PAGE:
Sunday, March 27, 2011

Why Me? I Didn't Ask For This: The Sandwich Generation, Part I

By Miriam B. Medina

This is part I of a 3 part article regarding the increasing lifespan of seniors. This section will also show how this affects the family and loved ones that help them as they age. It's remarkable how much progress has been made in the fields of science and medicine, particularly in the last century. Today most seniors have been helped in living a salubrious and more productive life which has resulted in longer average life spans. Following a varied diet rich in nutrients and a moderate exercise regime, seniors have been able to better control their blood pressure and reduce the bad cholesterol to safe levels, thus slowing down the aging process. The average life expectancy today is over 79 years of age.

Many seniors today are still independent, many continue to work past retirement, travel, are involved in sports activities and volunteer work which they find, personally satisfying. They like the fact that they are still in control of their lives. An extended life for them means more time to enjoy their children, participate in events involving their grandchildren, and perhaps even more time to observe another new generation, as well. It also allows them to appreciate more things in life such as attending the theater and concerts, day tripping, enjoying the company of both aging and younger friends, inclusive expanding their creativity in as many ways possible.

We live in a society preoccupied with youth. Let's face it; people go to extremes to look younger these days. Each person is entitled to its small vanities. Nevertheless, it's like being straddled between two worlds, the youthful one that everyone clings to desperately and the aging one that they face in reality, which everyone hates and fights. However, the longer seniors live, the more they will face new, more difficult challenges, some that are too complex to overcome, some that make it difficult to maintain their independence. Most of them eventually come to live with their children, a generation herein referred to as the "Sandwich Generation."

Since most seniors live on fixed incomes, the ever-increasing cost of living along with higher health premiums, pricey medicines and costlier co-pays means that they will not be able to defend themselves economically as they grow older. The elderly have to face, a "Longevity crisis", which can be best described in economic terms as "living past the amount of their pensions and assets." Plus, when one spouse dies, two incomes are reduced to one. As the older population continues to grow older, most of the frail elderly begin to suffer from serious physical and mental health issues. It's inevitable. It's not only the law of the aging process, but the harsh reality of the circle of life.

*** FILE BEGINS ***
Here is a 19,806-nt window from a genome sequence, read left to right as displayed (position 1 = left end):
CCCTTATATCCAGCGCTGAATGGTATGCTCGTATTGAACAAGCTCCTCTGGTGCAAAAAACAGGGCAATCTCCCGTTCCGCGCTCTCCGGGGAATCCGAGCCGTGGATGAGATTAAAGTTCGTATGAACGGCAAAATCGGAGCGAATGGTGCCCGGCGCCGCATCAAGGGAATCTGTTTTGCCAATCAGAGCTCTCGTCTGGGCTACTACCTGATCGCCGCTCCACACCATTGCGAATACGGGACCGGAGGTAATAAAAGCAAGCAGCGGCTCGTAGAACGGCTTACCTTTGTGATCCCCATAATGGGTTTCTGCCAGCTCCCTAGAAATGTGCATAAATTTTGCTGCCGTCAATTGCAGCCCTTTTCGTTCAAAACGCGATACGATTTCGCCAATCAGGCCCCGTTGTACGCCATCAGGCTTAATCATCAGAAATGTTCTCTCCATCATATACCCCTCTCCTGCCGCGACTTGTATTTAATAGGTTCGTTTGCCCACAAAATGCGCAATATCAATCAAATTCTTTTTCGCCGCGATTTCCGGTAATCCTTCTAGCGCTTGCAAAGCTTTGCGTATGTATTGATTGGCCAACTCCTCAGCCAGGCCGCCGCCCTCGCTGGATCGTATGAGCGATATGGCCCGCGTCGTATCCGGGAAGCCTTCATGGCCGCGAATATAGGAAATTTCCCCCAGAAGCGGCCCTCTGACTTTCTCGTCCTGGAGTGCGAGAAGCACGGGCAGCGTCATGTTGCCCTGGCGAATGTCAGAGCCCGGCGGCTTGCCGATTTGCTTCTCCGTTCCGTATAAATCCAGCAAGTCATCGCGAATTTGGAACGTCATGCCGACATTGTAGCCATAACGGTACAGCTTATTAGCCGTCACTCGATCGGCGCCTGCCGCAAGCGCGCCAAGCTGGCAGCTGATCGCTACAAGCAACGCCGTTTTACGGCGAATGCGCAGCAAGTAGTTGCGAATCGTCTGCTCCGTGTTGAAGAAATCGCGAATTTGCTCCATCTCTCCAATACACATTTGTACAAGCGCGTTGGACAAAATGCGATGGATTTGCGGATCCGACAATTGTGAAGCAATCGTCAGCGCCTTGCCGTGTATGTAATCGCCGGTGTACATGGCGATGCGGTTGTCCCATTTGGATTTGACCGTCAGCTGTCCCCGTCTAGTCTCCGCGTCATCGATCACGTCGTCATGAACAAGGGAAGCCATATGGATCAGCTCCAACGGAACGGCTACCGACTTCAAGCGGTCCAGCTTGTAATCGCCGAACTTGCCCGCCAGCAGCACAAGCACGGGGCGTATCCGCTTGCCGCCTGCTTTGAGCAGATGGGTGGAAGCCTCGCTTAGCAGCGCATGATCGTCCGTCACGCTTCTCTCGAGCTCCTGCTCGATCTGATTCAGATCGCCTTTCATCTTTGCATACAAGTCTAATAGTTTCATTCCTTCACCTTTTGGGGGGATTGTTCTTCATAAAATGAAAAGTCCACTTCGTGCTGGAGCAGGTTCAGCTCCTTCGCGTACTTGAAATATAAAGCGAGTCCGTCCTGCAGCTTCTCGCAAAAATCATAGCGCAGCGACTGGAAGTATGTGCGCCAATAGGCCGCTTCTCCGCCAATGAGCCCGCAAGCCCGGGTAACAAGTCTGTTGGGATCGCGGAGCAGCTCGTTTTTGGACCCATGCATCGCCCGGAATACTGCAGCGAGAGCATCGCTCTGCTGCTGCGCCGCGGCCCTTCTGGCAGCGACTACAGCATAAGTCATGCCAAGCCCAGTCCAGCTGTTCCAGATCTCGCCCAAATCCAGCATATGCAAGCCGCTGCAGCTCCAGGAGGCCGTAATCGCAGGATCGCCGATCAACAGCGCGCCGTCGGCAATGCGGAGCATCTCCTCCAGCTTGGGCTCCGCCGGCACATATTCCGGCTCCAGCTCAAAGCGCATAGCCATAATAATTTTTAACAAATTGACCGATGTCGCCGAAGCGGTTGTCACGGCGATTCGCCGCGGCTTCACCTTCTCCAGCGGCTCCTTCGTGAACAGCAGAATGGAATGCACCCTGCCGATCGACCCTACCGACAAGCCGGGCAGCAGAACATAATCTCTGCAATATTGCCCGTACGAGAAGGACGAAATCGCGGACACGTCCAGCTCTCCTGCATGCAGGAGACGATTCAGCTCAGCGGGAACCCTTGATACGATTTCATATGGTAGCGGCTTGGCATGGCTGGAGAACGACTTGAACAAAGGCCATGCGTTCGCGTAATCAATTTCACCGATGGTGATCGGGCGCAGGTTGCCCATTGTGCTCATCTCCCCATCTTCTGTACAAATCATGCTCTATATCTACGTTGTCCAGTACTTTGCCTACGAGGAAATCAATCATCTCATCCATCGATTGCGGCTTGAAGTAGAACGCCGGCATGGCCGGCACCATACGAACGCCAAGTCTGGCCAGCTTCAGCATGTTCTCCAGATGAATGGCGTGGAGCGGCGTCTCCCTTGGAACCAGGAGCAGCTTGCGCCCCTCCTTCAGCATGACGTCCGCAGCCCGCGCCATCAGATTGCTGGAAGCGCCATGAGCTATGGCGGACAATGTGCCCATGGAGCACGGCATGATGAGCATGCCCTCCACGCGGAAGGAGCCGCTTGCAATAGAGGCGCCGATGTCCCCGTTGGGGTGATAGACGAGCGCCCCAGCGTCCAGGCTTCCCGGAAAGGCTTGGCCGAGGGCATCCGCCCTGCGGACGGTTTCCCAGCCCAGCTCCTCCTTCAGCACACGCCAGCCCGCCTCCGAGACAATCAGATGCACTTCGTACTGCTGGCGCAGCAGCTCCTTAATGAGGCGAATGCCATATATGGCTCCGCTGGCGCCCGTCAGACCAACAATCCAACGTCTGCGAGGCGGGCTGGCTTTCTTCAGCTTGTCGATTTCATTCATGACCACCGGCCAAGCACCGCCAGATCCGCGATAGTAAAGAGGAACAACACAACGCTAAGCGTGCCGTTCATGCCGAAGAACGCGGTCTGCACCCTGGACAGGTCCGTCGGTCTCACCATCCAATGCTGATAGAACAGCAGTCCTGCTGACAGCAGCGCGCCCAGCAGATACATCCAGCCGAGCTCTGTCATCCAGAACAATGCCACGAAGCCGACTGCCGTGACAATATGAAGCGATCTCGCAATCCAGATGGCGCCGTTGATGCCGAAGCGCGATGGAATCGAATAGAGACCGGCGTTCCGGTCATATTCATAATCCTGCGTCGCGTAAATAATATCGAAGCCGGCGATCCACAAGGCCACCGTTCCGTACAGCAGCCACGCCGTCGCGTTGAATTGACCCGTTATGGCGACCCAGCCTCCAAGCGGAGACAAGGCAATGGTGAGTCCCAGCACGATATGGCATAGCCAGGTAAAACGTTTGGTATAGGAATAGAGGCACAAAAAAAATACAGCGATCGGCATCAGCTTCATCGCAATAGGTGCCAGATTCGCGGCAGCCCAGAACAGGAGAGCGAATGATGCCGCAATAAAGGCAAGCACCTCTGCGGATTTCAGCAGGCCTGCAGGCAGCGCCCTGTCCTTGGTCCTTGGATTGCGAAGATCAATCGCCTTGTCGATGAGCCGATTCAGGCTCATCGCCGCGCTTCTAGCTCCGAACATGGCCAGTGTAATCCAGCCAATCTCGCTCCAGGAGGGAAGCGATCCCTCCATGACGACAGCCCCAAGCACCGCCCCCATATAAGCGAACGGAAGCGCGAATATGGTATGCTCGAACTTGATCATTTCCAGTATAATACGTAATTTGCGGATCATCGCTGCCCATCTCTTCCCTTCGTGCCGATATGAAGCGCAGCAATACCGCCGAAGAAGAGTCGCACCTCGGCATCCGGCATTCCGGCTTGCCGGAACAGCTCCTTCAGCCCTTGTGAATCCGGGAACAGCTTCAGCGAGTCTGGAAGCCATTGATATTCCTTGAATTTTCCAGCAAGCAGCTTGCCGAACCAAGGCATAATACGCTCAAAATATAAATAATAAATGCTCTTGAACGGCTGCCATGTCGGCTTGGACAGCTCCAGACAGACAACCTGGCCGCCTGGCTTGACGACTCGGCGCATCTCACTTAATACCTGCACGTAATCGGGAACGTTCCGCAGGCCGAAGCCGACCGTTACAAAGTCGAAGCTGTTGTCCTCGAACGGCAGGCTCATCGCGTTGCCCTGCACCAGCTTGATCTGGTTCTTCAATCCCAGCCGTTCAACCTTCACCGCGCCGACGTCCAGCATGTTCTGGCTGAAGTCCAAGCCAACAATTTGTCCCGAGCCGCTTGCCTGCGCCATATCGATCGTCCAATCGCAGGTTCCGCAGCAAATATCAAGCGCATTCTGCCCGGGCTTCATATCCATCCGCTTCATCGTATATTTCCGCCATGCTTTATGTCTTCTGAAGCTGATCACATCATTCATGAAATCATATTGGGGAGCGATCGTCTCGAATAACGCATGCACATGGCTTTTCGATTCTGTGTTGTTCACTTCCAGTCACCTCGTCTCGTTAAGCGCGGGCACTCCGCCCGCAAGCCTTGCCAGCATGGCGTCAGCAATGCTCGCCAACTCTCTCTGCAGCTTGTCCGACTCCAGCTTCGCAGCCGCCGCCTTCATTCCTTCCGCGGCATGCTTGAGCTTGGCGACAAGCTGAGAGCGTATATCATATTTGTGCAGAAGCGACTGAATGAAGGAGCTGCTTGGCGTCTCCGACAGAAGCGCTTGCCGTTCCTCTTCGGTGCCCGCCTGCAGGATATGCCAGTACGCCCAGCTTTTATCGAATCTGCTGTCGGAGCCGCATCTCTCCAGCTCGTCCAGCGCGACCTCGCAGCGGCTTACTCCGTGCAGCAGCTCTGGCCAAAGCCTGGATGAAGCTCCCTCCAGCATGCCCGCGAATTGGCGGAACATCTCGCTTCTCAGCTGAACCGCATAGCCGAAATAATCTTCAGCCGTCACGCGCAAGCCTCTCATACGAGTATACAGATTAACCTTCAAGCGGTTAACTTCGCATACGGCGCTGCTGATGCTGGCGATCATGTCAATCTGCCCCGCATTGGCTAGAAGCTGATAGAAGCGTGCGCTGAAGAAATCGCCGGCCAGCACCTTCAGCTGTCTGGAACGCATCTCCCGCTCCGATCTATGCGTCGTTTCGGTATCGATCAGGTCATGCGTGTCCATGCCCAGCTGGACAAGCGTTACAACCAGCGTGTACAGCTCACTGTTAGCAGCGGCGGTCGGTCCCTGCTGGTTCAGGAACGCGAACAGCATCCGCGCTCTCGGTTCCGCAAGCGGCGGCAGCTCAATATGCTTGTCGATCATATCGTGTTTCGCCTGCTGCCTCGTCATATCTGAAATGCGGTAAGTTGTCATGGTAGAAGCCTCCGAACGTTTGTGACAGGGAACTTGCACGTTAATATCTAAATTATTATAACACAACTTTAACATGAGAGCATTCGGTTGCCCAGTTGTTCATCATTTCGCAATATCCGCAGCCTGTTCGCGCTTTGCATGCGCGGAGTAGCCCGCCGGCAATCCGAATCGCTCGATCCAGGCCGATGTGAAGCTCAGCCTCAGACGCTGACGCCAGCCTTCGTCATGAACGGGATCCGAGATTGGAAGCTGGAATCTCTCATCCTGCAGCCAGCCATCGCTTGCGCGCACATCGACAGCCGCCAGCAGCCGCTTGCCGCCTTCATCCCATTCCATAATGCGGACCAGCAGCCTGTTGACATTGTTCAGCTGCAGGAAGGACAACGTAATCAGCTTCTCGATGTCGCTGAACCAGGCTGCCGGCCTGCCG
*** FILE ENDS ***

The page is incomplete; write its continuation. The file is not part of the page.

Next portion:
Vision and hearing become impaired, osteoporosis sets in, a once vigorous pace slows to a shuffle, aided with the help of a cane or walker, or perhaps even a wheelchair. Memory loss becomes a lifelong companion. With age, personal vanities cease to have precedence. According to the Alzheimer's Association statistics, "There are nearly 15 million Alzheimer's and dementia caregivers providing 17 billion hours of unpaid care valued at $202 billion. Caregivers, not only suffer emotionally but also physically. More than 60 percent of family caregivers report high levels of stress because of the prolonged duration of care giving and 33 percent report symptoms of depression."

As stated, the best way to describe those that are involved in the care of the elderly today is to call them the "Sandwich Generation."

What a strange name and to whom does this moniker refer to?

It refers to the baby boomer children, now between the ages of 50 to mid 60's, or even to younger adults in their 30's and 40's.

How would you describe the circumstances that these people are in?

TRAPPED! This is the only way to put it, positively stuck right smack in the middle, like a piece of overtaxed baloney caught between two slices of resource sapping bread. It's a tug of war between aging parents who depend on them for care after years of raising them, and the demanding needs of raising their own children.

Most of those that are caretakers are women who hold jobs, wives, mothers and sisters as well. Daughters are more likely than sons to accommodate their aging parents, statistically speaking.

Caring for elderly parents carries its share of responsibilities and also a wide scope of emotions.

For the exhausted caregiver, sleep can't come too soon. Not only do they have to contend with sleepless nights, there are other things such as absorbing mom or dad's expenses, the endless paperwork, unlimited telephone calls, arguments with providers, and the never-ending visits to the doctors, pharmacies and emergency rooms. As for having any aspirations or plans of their own, its best they forget about it while they care for their parents.

In part 2, we'll explore real life scenarios that too many members of the Sandwich Generation are faced with.

To be continued: Part II

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1 comment:

Medicare Plan Review said...

That was very interesting and so well written. I can't wait to read the succeeding parts.
In my opinion all of us who becomes parents becomes part of the "sandwich generation". The only difference is the current sandwich generation is having or would be having a tougher time than the previous generations because of the current economic situation.